Airplanes are the keys to the skies and vehicles for fulfilling dreams. We love all aircraft and own a few vintage birds.
N9750Z is the newest addition in the hangar. Built in 1943 for the US Navy during World War II, this Goose served its first years in support of the war efforts in the Pacific Ocean. This seaplane has two 450-HP Pratt & Whitney radial engines.
Side note: Ellie Mae would like to point out that this is her favorite plane once she discovered that it can take her to meet new people AND take her to the water for swimming fun.
N411J, our 1953 Beech Aircraft Model 18 Twin-Beech, boasts two 450-HP Pratt & Whitney radial engines.
Twin-Beeches were produced from 1937 to November 1969. Over 9,000 were built, making it one of the world's most widely used light aircraft. Sold worldwide as a civilian executive, utility, cargo aircraft, and passenger airliner on tailwheels, nose wheels, skis, or floats, it was also used as a military aircraft.
We've removed a couple of the seats for Ellie's dog bed, so this plane has become our official "get somewhere" plane.
Stearman 4E Junior Speedmail
Our Stearman 4E, N785H, was built in 1929. This 4E has been fully restored with its original Standard Oil of California Stanavo paint scheme. It has an upgraded 500HP Pratt & Whitney radial engine.
The Speedmail was designed by Lloyd Stearman, who said it was the best airplane he ever designed. These airplanes were marketed as fast and luxurious executive transports and mail planes.
Boeing Stearman PT-27
Brian's Comments: "If you asked me before 2009 if I'd ever own an airplane with a picture of a man for nose art, I would've chuckled. But there's nothing feminine about this plane. It's like an old Harley Davidson that was too mean to stay on the ground. Instead of the rumble of potato-potato-potato, you get the hard-hitting growl of round 450 hp. The Red Baron is highly modified, and there's no maneuver that it will shy away from. Without a doubt, it likes to fly as much as I do."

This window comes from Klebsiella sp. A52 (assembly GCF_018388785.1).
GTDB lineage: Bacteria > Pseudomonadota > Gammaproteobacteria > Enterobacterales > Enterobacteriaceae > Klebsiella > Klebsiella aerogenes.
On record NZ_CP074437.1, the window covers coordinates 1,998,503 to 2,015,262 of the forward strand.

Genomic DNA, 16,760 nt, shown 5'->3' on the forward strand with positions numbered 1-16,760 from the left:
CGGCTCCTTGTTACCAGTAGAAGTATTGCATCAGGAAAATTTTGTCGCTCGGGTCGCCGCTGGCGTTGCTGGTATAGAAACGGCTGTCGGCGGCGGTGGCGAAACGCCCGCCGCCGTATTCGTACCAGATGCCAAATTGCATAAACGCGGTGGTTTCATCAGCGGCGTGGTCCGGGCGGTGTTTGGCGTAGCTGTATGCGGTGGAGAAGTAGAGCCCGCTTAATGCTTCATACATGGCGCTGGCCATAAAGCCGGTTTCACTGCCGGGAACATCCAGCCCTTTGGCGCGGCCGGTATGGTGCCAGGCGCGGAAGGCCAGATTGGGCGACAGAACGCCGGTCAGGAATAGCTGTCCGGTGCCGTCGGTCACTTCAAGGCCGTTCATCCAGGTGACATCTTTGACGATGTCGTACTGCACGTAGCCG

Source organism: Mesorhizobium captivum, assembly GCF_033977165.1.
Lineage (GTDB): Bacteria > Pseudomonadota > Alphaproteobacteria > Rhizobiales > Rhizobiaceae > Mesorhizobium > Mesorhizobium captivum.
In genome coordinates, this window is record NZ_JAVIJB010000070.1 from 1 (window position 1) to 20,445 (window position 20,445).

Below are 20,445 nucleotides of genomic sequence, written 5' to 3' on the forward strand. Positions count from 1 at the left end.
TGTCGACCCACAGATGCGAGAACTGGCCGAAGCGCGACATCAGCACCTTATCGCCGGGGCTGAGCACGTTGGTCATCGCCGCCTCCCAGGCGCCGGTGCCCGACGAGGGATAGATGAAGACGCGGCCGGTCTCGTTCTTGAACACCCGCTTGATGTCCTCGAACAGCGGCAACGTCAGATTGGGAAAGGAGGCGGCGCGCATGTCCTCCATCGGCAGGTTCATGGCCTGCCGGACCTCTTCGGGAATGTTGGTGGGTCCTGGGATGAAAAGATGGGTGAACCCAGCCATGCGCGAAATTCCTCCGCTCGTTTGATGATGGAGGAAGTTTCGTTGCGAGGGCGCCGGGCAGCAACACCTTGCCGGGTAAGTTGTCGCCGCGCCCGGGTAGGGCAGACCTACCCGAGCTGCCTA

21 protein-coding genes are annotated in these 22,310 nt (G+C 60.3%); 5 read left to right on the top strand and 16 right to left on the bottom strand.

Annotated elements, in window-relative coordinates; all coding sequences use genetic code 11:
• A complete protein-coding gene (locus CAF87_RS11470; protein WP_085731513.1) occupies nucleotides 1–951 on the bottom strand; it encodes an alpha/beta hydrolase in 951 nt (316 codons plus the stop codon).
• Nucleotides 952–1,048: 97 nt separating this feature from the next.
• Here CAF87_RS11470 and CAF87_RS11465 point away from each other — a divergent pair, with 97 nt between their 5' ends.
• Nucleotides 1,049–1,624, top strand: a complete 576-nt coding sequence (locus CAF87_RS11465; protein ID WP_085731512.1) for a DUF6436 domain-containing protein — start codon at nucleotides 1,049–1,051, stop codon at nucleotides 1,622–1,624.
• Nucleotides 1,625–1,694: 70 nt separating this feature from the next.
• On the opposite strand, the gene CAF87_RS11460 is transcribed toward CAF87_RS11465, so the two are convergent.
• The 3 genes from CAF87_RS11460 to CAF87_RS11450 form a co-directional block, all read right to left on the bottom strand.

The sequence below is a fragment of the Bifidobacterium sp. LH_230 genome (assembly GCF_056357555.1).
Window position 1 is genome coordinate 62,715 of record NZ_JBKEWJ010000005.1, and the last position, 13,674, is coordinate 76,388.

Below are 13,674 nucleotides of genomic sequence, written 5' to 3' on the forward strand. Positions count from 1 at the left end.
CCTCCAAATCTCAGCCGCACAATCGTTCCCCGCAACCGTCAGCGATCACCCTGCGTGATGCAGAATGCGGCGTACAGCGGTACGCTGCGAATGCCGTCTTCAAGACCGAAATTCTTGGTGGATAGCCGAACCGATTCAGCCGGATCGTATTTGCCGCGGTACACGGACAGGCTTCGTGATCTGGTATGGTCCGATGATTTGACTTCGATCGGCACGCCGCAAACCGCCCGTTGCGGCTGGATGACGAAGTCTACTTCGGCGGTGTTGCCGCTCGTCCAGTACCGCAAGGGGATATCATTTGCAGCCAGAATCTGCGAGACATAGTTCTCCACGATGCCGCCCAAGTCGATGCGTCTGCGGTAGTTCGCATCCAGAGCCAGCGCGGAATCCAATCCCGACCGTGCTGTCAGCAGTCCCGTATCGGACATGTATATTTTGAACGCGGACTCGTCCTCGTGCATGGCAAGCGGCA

History of the Stearman
The Stearman Kaydet, a two-seater biplane introduced by Stearman Aircraft Division of Boeing in Wichita, Kansas, in 1934, became an unexpected success during World War II. Its simple, rugged construction made it ideal as a primary trainer for new American and some British pilots.
The Stearman has fabric-covered wooden wings, single-leg landing gear and an over-built welded-steel fuselage. Only radial engines were used. Between 1936 and 1944, Boeing build 8,584 Stearman Kaydets.
Stearman Kaydets were the most popular primary trainer during World War II by both the Navy and Army Air Corps, and the trainers were also sold to Canada, China, the Philippines, Venezuela, Argentia and Brazil for both military and civilian uses. Many were still in service in the early 1990s. Their slow, low-level flying capabilities made them particularly suitable for crop dusting and spraying.